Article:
When President Barack Obama delivered the commencement address at Virginia’s Hampton University May 9, he raised questions about technology, communication, and thoughtful deliberation that could have profound implications for your next meeting.
Obama’s remarks on the distractions of an always-on media world set off howls of protest from the IT and social-media communities. But in his observations on the decline of clear thought, he may have inadvertently pointed to a fatal flaw in many meetings.
“You’re coming of age in a 24/7 media environment that bombards us with all kinds of content and exposes us to all kinds of arguments, some of which don’t always rank that high on the truth meter,” he told Hampton’s graduating class. “And with iPods and iPads, and Xboxes, and PlayStations … information becomes a distraction, a diversion, a form of entertainment, rather than a tool of empowerment.
“All of this is not only putting pressure on you,” Obama added. “It’s putting new pressure on our country, and on our democracy.”
In a radio debate a few days later, Wired magazine columnist Clive Thompson described the speech as “dog-whistle politics,” aimed at a demographic that is “tremendously unsettled by everything powered by electricity.” He allowed that Obama was “straightforwardly correct” about the decline of critical thought, but said matters were scarcely different for citizens of Victorian England: They weren’t distracted by high-tech toys, but were certainly preoccupied by the struggle to stay alive and healthy.
And yet, the experience of being distracted by information and technology is far too familiar. In the same broadcast, author Maggie Jackson cited a study in which one-third of participants reported being too distracted to focus on any one task. “They don’t have time to think,” she declared. “People are stuck on the surface.”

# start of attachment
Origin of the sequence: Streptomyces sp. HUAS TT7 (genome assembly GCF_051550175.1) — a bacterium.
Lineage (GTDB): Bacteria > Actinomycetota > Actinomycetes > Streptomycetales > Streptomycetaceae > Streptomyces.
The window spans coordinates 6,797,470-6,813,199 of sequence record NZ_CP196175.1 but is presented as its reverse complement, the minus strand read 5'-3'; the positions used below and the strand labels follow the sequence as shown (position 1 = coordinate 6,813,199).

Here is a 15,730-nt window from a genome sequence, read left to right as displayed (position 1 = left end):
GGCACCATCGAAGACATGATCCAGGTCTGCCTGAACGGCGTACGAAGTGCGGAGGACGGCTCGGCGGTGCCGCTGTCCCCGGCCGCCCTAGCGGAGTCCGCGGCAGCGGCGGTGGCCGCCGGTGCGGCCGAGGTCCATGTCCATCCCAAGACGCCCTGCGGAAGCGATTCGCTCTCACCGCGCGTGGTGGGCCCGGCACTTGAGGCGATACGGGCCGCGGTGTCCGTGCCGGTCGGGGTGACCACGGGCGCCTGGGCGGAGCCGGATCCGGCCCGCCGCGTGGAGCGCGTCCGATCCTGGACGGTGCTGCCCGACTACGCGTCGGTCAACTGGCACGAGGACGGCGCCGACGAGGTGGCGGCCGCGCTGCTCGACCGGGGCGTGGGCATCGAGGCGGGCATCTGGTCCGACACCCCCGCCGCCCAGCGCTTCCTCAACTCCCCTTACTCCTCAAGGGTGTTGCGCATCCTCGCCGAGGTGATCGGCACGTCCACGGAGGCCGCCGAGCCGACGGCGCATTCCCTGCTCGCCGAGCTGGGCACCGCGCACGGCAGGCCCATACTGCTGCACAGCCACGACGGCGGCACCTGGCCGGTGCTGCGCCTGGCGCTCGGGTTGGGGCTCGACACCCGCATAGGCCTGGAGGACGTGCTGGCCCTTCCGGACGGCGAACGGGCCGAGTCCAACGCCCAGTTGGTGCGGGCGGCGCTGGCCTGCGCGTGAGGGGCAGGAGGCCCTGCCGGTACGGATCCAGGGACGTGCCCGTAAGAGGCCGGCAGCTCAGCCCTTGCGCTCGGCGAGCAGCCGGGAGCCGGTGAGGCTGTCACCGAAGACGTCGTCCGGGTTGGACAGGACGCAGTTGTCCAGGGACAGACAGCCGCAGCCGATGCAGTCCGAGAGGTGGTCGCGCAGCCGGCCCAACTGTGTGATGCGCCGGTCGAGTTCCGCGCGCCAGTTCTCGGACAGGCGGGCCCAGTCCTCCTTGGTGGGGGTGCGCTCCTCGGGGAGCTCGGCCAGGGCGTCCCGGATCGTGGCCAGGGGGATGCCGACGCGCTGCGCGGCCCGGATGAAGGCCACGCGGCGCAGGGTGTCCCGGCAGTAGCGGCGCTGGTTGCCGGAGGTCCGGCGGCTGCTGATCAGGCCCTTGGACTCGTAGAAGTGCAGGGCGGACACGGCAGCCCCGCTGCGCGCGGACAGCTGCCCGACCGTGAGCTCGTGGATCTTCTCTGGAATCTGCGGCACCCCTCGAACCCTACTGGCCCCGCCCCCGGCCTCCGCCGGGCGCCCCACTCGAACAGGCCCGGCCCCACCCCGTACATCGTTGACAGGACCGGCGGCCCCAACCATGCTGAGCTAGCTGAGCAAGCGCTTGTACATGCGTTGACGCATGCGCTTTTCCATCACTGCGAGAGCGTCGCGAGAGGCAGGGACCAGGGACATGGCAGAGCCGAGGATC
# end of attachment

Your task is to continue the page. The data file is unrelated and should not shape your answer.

The challenge for our industry is that the Age of Distraction has crept into meetings—in the way meeting professionals organize their time, plan their on-site programs, and instill value in the face-to-face experience.
Time management is the least of the problems, and it isn’t unique to our industry: As Jackson pointed out, it’s rare that anyone has time to listen, ponder, deliberate, or sort through the deeper dimensions of any decision when a half-dozen other issues may be clamoring for attention.
But there’s more. In the drive to draw wider audiences, satisfy sponsors, and align with organizational messaging, too many programs at too many conferences substitute spin for substance, pushing too far down the continuum from knowledge, to “edutainment,” to the educational equivalent of empty calories. Too many meetings assume participants will only attend if the knowledge is spoonfed, with every blazing insight intercut or interrupted by a healthy dose of play.
The practice aligns all too well with a dumbed-down media culture, but it sells participants short. Along the way, it betrays a higher purpose that should be the cornerstone of any meeting, and a source of pride and credibility for our industry.
Mitchell Beer, CMM, is president and CEO of The Conference Publishers Inc., one of the world’s leading specialists in capturing and repurposing conference content. Beer blogs at http://theconferencepublishers.com/blog. Send comments, facts, arguments, or column ideas to email@example.com.